Original 2015 Petition to Ferguson Township Supervisors (Closed in 2016)
This petition had 2,480 supporters
June 2017 NOTE:
This petition was active and open for new signatures between April and November 2015, but closed shortly after the original targets - the Ferguson Township supervisors - approved the Toll Brothers development plan over strong community objections in November 2015.
As of May 2017, there is a new petition to Penn State leaders to withdraw from the sales contract, and this Change.org petition is used only to send electronic updates to original petition signers.
Back in early 2015, the Ferguson Township Board of Supervisors was in the process of permitting Penn State and Toll Brothers land developers to break ground on a new luxury student housing development that would – if built – sit atop undeveloped land that filters and recharges up to two-thirds of the State College area’s daily drinking water.
In March 2015, the Ferguson Township Supervisors approved (3-1) the Tentative Planned Residential Development application.
On November 16, 2015, despite huge public outcry and more than 2,200 signatures on the original Change.org petition, the Ferguson Township Supervisors approved the final PRD (4-0).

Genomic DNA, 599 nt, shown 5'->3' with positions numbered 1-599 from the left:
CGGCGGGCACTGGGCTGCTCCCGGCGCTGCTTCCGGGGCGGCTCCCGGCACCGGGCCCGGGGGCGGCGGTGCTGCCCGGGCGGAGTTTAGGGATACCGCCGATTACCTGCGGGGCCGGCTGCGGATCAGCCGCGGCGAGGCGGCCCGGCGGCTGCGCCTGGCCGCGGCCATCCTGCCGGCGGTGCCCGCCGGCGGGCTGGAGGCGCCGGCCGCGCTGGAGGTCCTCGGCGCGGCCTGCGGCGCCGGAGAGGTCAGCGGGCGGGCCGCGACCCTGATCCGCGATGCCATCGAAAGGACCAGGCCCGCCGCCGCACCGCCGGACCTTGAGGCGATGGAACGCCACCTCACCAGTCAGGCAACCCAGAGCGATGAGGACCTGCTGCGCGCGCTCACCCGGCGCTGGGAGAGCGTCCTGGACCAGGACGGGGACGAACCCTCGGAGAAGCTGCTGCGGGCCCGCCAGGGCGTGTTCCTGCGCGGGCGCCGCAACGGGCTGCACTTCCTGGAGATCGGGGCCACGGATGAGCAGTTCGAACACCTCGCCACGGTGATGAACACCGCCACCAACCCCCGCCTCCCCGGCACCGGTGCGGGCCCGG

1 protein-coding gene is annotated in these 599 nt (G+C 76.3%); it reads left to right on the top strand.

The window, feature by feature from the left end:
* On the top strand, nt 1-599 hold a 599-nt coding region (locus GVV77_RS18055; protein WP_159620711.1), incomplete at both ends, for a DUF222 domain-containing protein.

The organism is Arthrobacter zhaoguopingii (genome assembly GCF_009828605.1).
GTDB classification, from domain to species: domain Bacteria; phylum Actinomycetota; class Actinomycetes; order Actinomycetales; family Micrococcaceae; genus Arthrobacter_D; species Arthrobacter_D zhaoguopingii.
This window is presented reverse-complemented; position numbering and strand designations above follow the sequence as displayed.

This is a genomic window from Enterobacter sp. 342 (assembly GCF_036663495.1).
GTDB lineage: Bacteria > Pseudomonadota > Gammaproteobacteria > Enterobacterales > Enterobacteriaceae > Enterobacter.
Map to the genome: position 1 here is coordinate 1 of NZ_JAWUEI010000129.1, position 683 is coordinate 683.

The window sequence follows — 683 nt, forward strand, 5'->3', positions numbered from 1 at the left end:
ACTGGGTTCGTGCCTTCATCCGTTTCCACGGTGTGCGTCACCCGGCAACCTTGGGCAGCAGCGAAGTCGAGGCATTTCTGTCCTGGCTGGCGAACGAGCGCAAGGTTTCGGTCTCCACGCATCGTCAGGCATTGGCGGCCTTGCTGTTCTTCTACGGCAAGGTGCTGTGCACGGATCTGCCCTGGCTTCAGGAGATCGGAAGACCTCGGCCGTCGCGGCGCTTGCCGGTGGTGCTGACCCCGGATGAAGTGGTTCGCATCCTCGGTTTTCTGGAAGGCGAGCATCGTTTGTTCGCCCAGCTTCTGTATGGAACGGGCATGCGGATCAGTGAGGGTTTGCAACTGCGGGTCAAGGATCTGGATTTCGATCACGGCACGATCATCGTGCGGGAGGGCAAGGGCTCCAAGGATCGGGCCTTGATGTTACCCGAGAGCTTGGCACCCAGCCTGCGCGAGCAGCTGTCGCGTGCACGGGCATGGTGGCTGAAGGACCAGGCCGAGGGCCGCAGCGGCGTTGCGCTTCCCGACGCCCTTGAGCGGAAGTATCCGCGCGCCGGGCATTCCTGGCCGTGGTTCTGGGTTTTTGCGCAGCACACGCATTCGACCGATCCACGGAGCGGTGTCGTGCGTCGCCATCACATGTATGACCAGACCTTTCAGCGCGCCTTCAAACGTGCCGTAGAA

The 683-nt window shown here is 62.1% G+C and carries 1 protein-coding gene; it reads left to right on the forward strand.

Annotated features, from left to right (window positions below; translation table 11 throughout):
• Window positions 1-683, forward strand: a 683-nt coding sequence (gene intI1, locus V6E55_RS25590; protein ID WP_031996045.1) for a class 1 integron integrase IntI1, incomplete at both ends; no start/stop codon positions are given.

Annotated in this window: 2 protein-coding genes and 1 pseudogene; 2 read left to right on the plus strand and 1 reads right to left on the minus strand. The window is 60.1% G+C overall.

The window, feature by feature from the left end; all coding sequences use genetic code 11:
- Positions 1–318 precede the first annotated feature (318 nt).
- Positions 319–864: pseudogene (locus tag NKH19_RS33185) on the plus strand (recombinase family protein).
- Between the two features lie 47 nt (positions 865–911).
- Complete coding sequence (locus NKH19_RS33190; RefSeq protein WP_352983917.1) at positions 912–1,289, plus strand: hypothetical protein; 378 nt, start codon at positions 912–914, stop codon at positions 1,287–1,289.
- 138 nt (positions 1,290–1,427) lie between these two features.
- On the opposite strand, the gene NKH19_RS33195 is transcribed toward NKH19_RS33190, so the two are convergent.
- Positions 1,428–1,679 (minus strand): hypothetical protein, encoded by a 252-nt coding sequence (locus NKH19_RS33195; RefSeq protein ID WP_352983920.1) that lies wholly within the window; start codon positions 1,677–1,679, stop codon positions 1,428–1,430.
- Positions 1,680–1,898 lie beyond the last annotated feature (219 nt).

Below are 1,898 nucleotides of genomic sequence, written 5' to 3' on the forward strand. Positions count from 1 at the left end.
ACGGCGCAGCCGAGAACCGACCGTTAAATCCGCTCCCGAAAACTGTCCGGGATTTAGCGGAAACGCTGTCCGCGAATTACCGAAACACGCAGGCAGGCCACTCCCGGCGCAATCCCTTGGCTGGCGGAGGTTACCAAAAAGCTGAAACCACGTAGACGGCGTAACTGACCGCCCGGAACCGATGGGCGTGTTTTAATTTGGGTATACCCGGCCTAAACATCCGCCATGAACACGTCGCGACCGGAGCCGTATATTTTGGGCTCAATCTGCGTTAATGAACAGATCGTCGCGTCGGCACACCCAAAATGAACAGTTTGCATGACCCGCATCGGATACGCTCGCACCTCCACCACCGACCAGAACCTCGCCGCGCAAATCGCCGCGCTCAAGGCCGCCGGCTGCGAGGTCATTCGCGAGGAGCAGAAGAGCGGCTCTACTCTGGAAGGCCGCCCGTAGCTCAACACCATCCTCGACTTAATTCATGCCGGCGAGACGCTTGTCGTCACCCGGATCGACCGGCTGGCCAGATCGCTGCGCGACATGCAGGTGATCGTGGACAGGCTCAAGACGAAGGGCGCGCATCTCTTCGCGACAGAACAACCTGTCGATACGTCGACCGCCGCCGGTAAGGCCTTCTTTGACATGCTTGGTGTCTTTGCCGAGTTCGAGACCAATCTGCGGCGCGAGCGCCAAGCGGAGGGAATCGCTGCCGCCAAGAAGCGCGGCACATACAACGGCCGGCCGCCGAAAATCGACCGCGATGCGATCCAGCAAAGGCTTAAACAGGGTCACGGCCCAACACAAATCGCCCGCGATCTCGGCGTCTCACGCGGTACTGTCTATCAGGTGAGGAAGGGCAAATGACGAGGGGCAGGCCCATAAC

A group of Plaintiffs filed a Land Use Appeal in December 2015.
On July 18, 2016, Centre County Court of Common Pleas Judge Jonathan Grine vacated the Ferguson Township plan approval, finding that the approval violated township zoning ordinances.
Toll Brothers appealed to Commonwealth Court in August 2016.
On May 17, 2017, the Commonwealth Court panel reversed Grine's ruling on a procedural technicality, without addressing the substantive merits of the case: township violation of zoning law.
On May 26, 2017, the Plaintiffs decided to appeal the Commonwealth Court decision to the PA Supreme Court, and to launch an occupation of the site on June 3, 2017.
The proposed development is located upgradient and in the Zone 2 wellhead protection area for the Harter and Thomas wells - key source water for the State College Borough Water Authority system.
Since at least 2004, regional planners and professional hydrogeologists have warned that the entire recharge area needs strong wellhead protections to preserve the quality and supply of local drinking water.
There are two main risks: that the development and changes in water flow will cause sinkholes and other structural changes to the subsurface karst geology, potentially collapsing recharge channels, and that stormwater runoff will contaminate local drinking water.
Despite those warnings, in September 2004, the Ferguson Township Supervisors granted (3-2) a Penn State request for a zoning change that stripped a 40-acre parcel of protections afforded by Rural Agricultural zoning, converting it to Multi-family Residential and paving the way for the current development proposal.
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